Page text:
Constructing and Reconstructing Scientific Ignorance: Ignorance Claims in Science and Journalism. Stocking, S. & Holstein, L. Science Communication, 15(2):186–210, 1993. 1
doi  abstract   bibtex   
In Ignorance and Uncertainty: Emerging Paradigms, Australian sociologist Michael Smithson observes that Western intellectuals, who once preoccupied themselves with knowledge, are increasingly pondering ignorance. Those who are not, he adds, should consider doing so. It is an arresting suggestion, not unlike the one art instructors often make to students of drawing: do not look at the figure; look at the space around the figure. Once attention is focused on ignorance rather than on knowledge, one begins to see that ignorance is not the simple absence of knowledge. Instead, like the space around objects, ignorance has its own configurations. It varies in amount, form, and substance, depending on the perspective. And just as artists make use of the representational power of space, scientists and nonscientists alike often manipulate ignorance, maximizing or minimizing it in ways that affect the credibility of what we know. In developing this argument, the article draws on the insights of historians, philosophers, mass communications and legal scholars, discourse analysts, and sociologists of science to examine scientists' use of ignorance claims in the construction of science and in science for public policy. It also looks at how nonscientists sometimes appropriate and attempt to manipulate such claims, often through the news media. Such uses, the article argues, reflect and serve claimants' interests. The news media, in turn, appropriate and emphasize those ignorance claims that advance and protect their own particular concerns. © 1993, Sage Publications. All rights reserved.
@article{stocking_constructing_1993,
	title = {Constructing and {Reconstructing} {Scientific} {Ignorance}: {Ignorance} {Claims} in {Science} and {Journalism}},
	volume = {15},
	shorttitle = {Constructing and {Reconstructing} {Scientific} {Ignorance}},
	doi = {10.1177/107554709301500205},
	abstract = {In Ignorance and Uncertainty: Emerging Paradigms, Australian sociologist Michael Smithson observes that Western intellectuals, who once preoccupied themselves with knowledge, are increasingly pondering ignorance. Those who are not, he adds, should consider doing so. It is an arresting suggestion, not unlike the one art instructors often make to students of drawing: do not look at the figure; look at the space around the figure. Once attention is focused on ignorance rather than on knowledge, one begins to see that ignorance is not the simple absence of knowledge. Instead, like the space around objects, ignorance has its own configurations. It varies in amount, form, and substance, depending on the perspective. And just as artists make use of the representational power of space, scientists and nonscientists alike often manipulate ignorance, maximizing or minimizing it in ways that affect the credibility of what we know. In developing this argument, the article draws on the insights of historians, philosophers, mass communications and legal scholars, discourse analysts, and sociologists of science to examine scientists' use of ignorance claims in the construction of science and in science for public policy. It also looks at how nonscientists sometimes appropriate and attempt to manipulate such claims, often through the news media. Such uses, the article argues, reflect and serve claimants' interests. The news media, in turn, appropriate and emphasize those ignorance claims that advance and protect their own particular concerns. © 1993, Sage Publications. All rights reserved.},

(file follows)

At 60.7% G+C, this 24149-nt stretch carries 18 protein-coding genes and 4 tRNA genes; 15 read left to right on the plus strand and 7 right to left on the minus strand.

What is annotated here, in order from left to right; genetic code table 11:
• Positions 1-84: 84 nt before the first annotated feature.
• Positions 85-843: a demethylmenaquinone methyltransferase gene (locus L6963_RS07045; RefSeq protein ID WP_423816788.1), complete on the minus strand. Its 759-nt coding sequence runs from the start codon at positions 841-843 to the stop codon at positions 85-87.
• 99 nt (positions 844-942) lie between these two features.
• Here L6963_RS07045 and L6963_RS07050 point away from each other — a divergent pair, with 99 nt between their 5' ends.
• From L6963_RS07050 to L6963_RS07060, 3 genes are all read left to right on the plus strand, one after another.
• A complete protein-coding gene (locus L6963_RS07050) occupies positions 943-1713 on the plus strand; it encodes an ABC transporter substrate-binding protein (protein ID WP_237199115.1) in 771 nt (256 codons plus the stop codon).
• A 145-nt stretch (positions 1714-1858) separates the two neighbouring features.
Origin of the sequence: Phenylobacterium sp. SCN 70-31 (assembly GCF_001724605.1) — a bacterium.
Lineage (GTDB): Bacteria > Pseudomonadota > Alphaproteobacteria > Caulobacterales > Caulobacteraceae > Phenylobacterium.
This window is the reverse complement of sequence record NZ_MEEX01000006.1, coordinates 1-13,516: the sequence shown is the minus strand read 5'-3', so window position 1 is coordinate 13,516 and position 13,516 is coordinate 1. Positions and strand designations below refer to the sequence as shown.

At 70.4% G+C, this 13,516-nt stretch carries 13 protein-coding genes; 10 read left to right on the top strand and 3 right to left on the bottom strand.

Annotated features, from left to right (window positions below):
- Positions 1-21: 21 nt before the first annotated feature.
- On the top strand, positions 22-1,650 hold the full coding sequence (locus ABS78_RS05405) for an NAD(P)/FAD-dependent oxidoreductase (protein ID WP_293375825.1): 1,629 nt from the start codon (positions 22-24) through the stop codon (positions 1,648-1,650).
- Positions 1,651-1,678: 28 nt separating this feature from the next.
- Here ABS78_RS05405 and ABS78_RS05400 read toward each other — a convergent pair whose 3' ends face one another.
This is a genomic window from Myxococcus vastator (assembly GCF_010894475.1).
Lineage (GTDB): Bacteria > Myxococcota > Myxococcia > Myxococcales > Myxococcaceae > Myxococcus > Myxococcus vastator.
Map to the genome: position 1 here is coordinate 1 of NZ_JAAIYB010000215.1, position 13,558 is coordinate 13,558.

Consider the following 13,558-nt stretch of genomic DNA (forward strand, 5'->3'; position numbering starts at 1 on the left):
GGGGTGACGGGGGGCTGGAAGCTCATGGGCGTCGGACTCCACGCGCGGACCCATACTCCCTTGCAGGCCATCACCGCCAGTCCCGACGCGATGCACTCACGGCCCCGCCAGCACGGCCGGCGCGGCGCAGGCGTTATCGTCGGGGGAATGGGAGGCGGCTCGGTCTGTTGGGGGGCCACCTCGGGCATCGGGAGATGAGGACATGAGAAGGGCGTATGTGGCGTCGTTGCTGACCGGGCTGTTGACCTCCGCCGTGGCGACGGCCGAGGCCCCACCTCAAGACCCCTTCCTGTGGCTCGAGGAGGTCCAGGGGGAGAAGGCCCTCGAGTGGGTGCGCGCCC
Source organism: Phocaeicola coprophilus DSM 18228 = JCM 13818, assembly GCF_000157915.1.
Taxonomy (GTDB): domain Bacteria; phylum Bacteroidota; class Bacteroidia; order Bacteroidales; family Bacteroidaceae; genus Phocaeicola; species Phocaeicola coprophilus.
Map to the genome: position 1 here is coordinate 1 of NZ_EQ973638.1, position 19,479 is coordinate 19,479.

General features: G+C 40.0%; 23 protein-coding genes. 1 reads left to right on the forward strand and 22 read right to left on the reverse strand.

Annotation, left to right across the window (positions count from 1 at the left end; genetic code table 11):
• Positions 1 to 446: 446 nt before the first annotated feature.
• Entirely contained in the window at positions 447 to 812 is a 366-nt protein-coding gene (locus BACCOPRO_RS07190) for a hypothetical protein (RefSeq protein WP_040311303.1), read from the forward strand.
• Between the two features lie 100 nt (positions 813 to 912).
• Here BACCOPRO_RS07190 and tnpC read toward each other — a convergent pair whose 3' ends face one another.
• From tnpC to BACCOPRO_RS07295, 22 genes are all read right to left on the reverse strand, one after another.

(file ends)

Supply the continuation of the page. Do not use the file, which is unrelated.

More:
number = {2},
	journal = {Science Communication},
	author = {Stocking, S.H. and Holstein, L.W.},
	year = {1993},
	note = {1},
	keywords = {5 Ignorance and manufactured doubt, Ignorance et mécanismes de production du doute},
	pages = {186--210},
}

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